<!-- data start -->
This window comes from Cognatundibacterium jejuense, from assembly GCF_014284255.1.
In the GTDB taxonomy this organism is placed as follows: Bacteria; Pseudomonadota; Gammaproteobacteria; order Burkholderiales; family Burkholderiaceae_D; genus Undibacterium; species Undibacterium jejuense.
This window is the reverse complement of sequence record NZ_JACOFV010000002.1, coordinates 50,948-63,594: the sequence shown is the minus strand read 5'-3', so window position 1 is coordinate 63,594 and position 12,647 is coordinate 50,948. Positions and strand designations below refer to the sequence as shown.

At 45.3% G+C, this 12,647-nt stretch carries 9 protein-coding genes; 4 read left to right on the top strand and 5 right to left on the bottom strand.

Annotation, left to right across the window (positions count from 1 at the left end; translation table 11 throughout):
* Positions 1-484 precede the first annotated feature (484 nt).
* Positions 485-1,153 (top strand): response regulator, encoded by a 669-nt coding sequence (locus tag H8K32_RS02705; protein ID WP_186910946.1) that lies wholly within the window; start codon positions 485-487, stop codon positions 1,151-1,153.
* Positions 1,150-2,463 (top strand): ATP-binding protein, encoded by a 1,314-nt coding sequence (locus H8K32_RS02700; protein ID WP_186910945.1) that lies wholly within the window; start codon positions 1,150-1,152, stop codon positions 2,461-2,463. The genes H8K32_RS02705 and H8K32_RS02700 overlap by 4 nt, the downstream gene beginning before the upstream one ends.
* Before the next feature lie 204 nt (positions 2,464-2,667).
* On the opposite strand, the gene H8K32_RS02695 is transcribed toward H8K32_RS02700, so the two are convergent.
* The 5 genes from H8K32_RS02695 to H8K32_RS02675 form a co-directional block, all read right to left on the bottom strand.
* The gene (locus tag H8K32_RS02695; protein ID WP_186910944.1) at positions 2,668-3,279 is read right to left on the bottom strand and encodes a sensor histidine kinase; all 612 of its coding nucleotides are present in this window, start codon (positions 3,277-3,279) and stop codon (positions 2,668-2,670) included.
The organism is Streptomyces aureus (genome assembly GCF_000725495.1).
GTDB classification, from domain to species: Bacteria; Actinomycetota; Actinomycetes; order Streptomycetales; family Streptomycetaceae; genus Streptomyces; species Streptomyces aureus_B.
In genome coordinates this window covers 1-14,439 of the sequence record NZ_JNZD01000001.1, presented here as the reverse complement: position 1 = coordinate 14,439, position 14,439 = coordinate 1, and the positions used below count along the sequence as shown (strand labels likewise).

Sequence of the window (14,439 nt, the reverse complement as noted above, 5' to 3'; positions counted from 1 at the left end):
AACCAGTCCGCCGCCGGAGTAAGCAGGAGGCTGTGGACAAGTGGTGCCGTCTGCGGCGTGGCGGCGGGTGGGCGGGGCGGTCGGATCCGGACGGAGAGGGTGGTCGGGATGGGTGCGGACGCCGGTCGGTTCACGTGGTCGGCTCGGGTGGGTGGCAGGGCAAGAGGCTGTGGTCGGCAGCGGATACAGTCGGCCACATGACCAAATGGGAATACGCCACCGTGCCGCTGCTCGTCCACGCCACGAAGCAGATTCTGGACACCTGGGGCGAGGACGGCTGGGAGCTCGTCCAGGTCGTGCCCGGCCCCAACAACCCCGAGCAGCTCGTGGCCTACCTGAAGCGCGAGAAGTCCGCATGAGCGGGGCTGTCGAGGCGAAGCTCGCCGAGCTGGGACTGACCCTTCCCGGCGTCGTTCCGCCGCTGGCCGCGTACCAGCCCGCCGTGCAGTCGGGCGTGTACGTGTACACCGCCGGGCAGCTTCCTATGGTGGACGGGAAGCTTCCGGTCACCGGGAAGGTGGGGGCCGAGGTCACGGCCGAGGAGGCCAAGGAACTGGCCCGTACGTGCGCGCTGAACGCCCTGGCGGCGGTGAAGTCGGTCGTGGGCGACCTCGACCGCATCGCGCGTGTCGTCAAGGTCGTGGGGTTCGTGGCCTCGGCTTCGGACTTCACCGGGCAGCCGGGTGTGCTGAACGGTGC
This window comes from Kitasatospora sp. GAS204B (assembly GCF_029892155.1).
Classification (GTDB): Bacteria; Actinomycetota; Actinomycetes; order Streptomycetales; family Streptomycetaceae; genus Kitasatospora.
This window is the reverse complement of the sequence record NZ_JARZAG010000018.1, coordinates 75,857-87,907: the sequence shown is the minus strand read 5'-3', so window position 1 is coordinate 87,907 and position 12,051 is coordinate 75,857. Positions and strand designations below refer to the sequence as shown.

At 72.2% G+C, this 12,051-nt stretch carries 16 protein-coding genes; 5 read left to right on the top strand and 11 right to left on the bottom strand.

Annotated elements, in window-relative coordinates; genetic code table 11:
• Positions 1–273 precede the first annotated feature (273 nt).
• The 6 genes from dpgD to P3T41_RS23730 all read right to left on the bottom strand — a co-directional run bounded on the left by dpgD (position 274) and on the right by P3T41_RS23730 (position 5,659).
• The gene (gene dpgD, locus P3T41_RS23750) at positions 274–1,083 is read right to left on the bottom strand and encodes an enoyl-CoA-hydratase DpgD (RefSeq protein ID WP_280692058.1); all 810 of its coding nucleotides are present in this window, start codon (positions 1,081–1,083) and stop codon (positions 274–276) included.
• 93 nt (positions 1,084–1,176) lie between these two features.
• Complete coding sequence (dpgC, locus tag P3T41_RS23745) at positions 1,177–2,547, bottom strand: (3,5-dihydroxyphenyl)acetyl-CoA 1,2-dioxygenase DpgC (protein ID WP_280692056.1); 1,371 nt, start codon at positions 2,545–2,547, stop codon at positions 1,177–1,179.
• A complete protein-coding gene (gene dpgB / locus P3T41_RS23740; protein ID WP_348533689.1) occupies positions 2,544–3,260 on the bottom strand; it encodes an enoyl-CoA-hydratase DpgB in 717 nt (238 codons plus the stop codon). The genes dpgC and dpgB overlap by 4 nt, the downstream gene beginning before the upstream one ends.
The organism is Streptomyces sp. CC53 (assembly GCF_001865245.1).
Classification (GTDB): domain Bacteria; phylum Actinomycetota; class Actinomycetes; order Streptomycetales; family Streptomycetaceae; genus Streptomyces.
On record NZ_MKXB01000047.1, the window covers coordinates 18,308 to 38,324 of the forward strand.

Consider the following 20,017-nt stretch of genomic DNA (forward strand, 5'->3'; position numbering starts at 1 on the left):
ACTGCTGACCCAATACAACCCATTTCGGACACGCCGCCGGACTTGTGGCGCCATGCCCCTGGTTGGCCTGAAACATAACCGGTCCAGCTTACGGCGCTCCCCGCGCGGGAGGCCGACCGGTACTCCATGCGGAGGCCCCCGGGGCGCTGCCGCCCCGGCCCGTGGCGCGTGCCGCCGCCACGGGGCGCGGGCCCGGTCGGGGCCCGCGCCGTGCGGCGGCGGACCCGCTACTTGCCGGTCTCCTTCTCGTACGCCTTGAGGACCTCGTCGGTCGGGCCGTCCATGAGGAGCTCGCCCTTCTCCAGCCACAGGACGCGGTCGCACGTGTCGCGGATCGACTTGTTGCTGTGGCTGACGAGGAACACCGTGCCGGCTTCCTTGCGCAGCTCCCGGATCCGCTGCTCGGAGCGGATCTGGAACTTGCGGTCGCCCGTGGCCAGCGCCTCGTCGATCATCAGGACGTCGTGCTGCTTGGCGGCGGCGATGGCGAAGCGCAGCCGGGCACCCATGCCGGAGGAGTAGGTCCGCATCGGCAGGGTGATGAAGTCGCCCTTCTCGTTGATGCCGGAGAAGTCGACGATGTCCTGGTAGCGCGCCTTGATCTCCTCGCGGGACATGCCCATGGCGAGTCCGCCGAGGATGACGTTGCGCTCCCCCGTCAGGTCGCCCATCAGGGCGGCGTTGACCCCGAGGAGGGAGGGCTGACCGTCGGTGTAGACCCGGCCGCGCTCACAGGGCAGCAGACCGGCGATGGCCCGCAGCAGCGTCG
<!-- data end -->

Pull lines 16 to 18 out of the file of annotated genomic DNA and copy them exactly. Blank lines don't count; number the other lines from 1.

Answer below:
Sequence of the window (14,439 nt, the reverse complement as noted above, 5' to 3'; positions counted from 1 at the left end):
AACCAGTCCGCCGCCGGAGTAAGCAGGAGGCTGTGGACAAGTGGTGCCGTCTGCGGCGTGGCGGCGGGTGGGCGGGGCGGTCGGATCCGGACGGAGAGGGTGGTCGGGATGGGTGCGGACGCCGGTCGGTTCACGTGGTCGGCTCGGGTGGGTGGCAGGGCAAGAGGCTGTGGTCGGCAGCGGATACAGTCGGCCACATGACCAAATGGGAATACGCCACCGTGCCGCTGCTCGTCCACGCCACGAAGCAGATTCTGGACACCTGGGGCGAGGACGGCTGGGAGCTCGTCCAGGTCGTGCCCGGCCCCAACAACCCCGAGCAGCTCGTGGCCTACCTGAAGCGCGAGAAGTCCGCATGAGCGGGGCTGTCGAGGCGAAGCTCGCCGAGCTGGGACTGACCCTTCCCGGCGTCGTTCCGCCGCTGGCCGCGTACCAGCCCGCCGTGCAGTCGGGCGTGTACGTGTACACCGCCGGGCAGCTTCCTATGGTGGACGGGAAGCTTCCGGTCACCGGGAAGGTGGGGGCCGAGGTCACGGCCGAGGAGGCCAAGGAACTGGCCCGTACGTGCGCGCTGAACGCCCTGGCGGCGGTGAAGTCGGTCGTGGGCGACCTCGACCGCATCGCGCGTGTCGTCAAGGTCGTGGGGTTCGTGGCCTCGGCTTCGGACTTCACCGGGCAGCCGGGTGTGCTGAACGGTGC
This window comes from Kitasatospora sp. GAS204B (assembly GCF_029892155.1).